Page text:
Volume 44, Number 174,
July-September 2013
Setbacks and Challenges for Social Policy in Mexico
José Narro Robles, David Moctezuma Narro
and Diego de la Fuente Stevens
Major Differences between Rural and Urban Poverty

Another feature of poverty in Mexico is related to the major differences between rural and urban communities. Although this gap is not new, it is a significant problem, especially when taking into account that inegi reported that nearly 23.1% of residents lived in communities with populations below 2,500 in 2010, while nearly 40% were living in communities of 15,000 people or less.

Figure 5 below compares poverty data for rural and urban communities. It can be observed here that nearly 65% of the rural population lives in some kind of poverty. This figure translates into nearly 17 million people, of which 6.3 million are living in extreme poverty. This data is rather different than for urban populations where, although more numerous, poverty is present in a lower proportion, at 40.5%, of which 15.5% live in extreme poverty.

In other words, in rural areas, 40 out of every 100 people live in poverty and 24 in extreme poverty, in urban zones, these numbers change to 34 and six, respectively. It is of note that although the urban population is significantly larger than the rural group, with a proportion of 3.3 to 1, the number of extreme poor in rural regions is greater than the number living in urban areas.

Figure 5. Proportion of the Urban and Rural Population Living in Poverty and Extreme Poverty 2010
Source: “Poverty in Mexico and the Federal States 2008-2010” Report, Coneval.

Table 6 details the differences shown in Figure 5. As can be observed, values for the rural population are higher in all indicators than for the urban group. The only exceptions are the not poor and not vulnerable population indicators, and the income vulnerable population. This last descriptor refers to persons with income below the welfare line but not lacking in any social needs. Because 93.6% of the population in rural communities is lacking in at least one of the six social needs, this indicator is only 1.1% for rural environments.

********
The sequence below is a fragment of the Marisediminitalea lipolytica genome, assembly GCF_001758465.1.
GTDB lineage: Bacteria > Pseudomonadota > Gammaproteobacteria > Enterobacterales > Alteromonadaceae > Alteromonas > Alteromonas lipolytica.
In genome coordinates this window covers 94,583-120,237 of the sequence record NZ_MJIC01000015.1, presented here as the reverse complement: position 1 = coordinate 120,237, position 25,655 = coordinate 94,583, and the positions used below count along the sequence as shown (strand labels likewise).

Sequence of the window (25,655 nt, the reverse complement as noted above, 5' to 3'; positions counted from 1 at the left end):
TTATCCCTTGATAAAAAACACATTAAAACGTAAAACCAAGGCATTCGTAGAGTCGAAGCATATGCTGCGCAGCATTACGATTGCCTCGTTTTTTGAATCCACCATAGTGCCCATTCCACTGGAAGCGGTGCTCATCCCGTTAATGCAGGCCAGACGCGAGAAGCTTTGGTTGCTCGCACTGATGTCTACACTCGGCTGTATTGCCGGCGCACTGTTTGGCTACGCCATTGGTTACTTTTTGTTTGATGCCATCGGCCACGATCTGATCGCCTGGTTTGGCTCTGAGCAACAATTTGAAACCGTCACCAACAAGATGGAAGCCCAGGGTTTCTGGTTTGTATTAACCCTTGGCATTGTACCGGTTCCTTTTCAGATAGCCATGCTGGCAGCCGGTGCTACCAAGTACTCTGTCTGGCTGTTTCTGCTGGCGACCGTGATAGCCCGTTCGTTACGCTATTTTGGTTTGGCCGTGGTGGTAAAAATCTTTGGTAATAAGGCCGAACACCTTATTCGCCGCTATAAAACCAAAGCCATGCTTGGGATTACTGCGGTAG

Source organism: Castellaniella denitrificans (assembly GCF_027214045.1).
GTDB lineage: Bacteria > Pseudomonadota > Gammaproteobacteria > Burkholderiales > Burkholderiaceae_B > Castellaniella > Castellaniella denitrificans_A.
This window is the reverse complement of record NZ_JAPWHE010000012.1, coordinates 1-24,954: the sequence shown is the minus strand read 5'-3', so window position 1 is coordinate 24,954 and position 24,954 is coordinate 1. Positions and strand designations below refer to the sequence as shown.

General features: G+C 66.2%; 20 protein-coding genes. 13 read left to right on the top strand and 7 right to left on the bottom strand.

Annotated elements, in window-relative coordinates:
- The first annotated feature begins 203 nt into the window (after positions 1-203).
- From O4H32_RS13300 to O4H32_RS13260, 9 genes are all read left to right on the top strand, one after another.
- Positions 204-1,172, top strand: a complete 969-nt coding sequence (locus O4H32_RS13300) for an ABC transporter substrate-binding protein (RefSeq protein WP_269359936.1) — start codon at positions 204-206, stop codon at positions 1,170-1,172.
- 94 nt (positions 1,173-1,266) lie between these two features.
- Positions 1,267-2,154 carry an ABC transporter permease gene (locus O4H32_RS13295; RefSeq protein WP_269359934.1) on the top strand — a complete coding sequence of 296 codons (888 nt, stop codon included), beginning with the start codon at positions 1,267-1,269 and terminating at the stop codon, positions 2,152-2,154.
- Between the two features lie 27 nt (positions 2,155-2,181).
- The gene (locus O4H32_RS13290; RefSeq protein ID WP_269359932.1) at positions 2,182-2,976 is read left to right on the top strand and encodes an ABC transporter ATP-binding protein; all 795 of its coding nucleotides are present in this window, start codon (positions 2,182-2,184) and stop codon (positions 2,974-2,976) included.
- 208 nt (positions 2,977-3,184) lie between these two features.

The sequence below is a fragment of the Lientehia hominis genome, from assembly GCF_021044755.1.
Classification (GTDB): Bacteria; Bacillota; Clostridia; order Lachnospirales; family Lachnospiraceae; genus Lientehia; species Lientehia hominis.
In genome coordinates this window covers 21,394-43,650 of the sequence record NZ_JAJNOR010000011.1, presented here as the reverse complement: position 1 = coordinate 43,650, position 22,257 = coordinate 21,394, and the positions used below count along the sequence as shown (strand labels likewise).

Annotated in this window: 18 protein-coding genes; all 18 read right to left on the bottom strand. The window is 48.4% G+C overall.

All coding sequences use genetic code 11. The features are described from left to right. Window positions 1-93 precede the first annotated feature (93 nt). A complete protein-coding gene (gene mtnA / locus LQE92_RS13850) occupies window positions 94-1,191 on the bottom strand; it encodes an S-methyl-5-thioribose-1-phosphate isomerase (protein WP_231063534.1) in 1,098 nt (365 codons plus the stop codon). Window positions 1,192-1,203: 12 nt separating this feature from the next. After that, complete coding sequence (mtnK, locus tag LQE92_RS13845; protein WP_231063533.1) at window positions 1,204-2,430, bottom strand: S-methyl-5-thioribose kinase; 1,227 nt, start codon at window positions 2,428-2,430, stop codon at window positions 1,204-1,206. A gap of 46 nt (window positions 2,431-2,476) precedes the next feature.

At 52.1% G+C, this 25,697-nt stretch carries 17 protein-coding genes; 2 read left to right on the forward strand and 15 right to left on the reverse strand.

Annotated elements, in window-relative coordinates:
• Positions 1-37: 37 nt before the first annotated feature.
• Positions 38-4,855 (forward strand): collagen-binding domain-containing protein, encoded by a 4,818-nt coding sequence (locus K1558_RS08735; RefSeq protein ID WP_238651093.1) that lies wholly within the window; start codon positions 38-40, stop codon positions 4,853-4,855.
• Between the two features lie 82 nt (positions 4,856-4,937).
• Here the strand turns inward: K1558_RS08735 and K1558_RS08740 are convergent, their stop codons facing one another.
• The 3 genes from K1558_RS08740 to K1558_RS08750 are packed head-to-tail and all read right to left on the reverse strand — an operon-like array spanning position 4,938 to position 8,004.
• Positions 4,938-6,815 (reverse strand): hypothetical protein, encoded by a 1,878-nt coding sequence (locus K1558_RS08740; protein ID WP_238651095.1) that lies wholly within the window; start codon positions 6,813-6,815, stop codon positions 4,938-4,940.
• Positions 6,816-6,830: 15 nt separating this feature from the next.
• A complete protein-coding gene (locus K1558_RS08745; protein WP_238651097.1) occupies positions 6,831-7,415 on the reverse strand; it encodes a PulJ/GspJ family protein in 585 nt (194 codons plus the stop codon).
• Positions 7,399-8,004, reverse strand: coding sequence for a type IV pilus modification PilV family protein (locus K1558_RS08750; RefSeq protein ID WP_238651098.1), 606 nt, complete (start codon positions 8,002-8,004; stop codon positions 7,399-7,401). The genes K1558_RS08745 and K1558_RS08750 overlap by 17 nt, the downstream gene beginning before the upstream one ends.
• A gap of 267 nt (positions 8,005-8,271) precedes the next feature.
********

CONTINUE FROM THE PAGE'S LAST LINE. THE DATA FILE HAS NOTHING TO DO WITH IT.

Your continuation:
More specifically, Table 6 shows that lack of education is double for rural populations versus urban, and nearly 82% of the former group does not have social security, in contrast with 54% of the latter. Regarding the lack of access to basic housing services, the rural to urban proportion is higher than 6:1. The number of people with income below the minimum welfare line in rural areas is more than twice that of the urban population. The same could be said for the rest of the indicators.





Published in Mexico, 2012-2017 © D.R. Universidad Nacional Autónoma de México (UNAM).
PROBLEMAS DEL DESARROLLO. REVISTA LATINOAMERICANA DE ECONOMÍA, Volume 48, Number 191, October-December 2017 is a quarterly publication by the Universidad Nacional Autónoma de México, Ciudad Universitaria, Coyoacán, CP 04510, México, D.F. by Instituto de Investigaciones Económicas, Circuito Mario de la Cueva, Ciudad Universitaria, Coyoacán,
CP 04510, México, D.F. Tel (52 55) 56 23 01 05 and (52 55) 56 24 23 39, fax (52 55) 56 23 00 97, www.probdes.iiec.unam.mx, revprode@unam.mx. Journal Editor: Alicia Girón González. Reservation of rights to exclusive use of the title: 04-2012-070613560300-203, ISSN: pending. Person responsible for the latest update of this issue: Minerva García, Circuito Maestro Mario de la Cueva s/n, Ciudad Universitaria, Coyoacán, CP 04510, México D.F., latest update: Nov 13th, 2017.
The opinions expressed by authors do not necessarily reflect those of the editor of the publication.
Permission to reproduce all or part of the published texts is granted provided the source is cited in full including the web address.
Credits | Contact

The online journal Problemas del Desarrollo. Revista Latinoamericana de Economía corresponds to the printed edition of the same title with ISSN 0301-7036